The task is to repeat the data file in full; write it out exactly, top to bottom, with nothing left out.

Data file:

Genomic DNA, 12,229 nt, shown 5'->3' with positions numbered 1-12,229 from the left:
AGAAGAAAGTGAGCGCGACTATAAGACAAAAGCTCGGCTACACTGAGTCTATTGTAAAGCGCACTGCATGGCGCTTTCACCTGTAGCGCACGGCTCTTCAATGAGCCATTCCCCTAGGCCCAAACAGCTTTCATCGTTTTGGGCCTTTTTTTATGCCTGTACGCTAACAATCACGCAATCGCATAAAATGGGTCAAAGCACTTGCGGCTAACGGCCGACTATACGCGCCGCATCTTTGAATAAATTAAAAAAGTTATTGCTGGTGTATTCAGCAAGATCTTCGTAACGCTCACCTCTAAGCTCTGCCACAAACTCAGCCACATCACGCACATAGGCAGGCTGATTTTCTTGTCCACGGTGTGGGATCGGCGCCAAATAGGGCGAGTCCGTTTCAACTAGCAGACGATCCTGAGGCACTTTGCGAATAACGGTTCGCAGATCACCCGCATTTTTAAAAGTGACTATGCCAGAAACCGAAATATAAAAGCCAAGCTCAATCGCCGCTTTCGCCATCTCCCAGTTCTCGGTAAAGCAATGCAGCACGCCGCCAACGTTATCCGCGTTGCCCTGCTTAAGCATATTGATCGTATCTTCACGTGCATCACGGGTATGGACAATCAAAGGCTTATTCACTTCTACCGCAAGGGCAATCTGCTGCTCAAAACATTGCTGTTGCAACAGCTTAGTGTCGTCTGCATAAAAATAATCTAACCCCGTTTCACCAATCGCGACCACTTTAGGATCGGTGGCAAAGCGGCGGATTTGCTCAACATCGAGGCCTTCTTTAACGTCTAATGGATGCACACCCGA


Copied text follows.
Genomic DNA, 12,229 nt, shown 5'->3' with positions numbered 1-12,229 from the left:
AGAAGAAAGTGAGCGCGACTATAAGACAAAAGCTCGGCTACACTGAGTCTATTGTAAAGCGCACTGCATGGCGCTTTCACCTGTAGCGCACGGCTCTTCAATGAGCCATTCCCCTAGGCCCAAACAGCTTTCATCGTTTTGGGCCTTTTTTTATGCCTGTACGCTAACAATCACGCAATCGCATAAAATGGGTCAAAGCACTTGCGGCTAACGGCCGACTATACGCGCCGCATCTTTGAATAAATTAAAAAAGTTATTGCTGGTGTATTCAGCAAGATCTTCGTAACGCTCACCTCTAAGCTCTGCCACAAACTCAGCCACATCACGCACATAGGCAGGCTGATTTTCTTGTCCACGGTGTGGGATCGGCGCCAAATAGGGCGAGTCCGTTTCAACTAGCAGACGATCCTGAGGCACTTTGCGAATAACGGTTCGCAGATCACCCGCATTTTTAAAAGTGACTATGCCAGAAACCGAAATATAAAAGCCAAGCTCAATCGCCGCTTTCGCCATCTCCCAGTTCTCGGTAAAGCAATGCAGCACGCCGCCAACGTTATCCGCGTTGCCCTGCTTAAGCATATTGATCGTATCTTCACGTGCATCACGGGTATGGACAATCAAAGGCTTATTCACTTCTACCGCAAGGGCAATCTGCTGCTCAAAACATTGCTGTTGCAACAGCTTAGTGTCGTCTGCATAAAAATAATCTAACCCCGTTTCACCAATCGCGACCACTTTAGGATCGGTGGCAAAGCGGCGGATTTGCTCAACATCGAGGCCTTCTTTAACGTCTAATGGATGCACACCCGA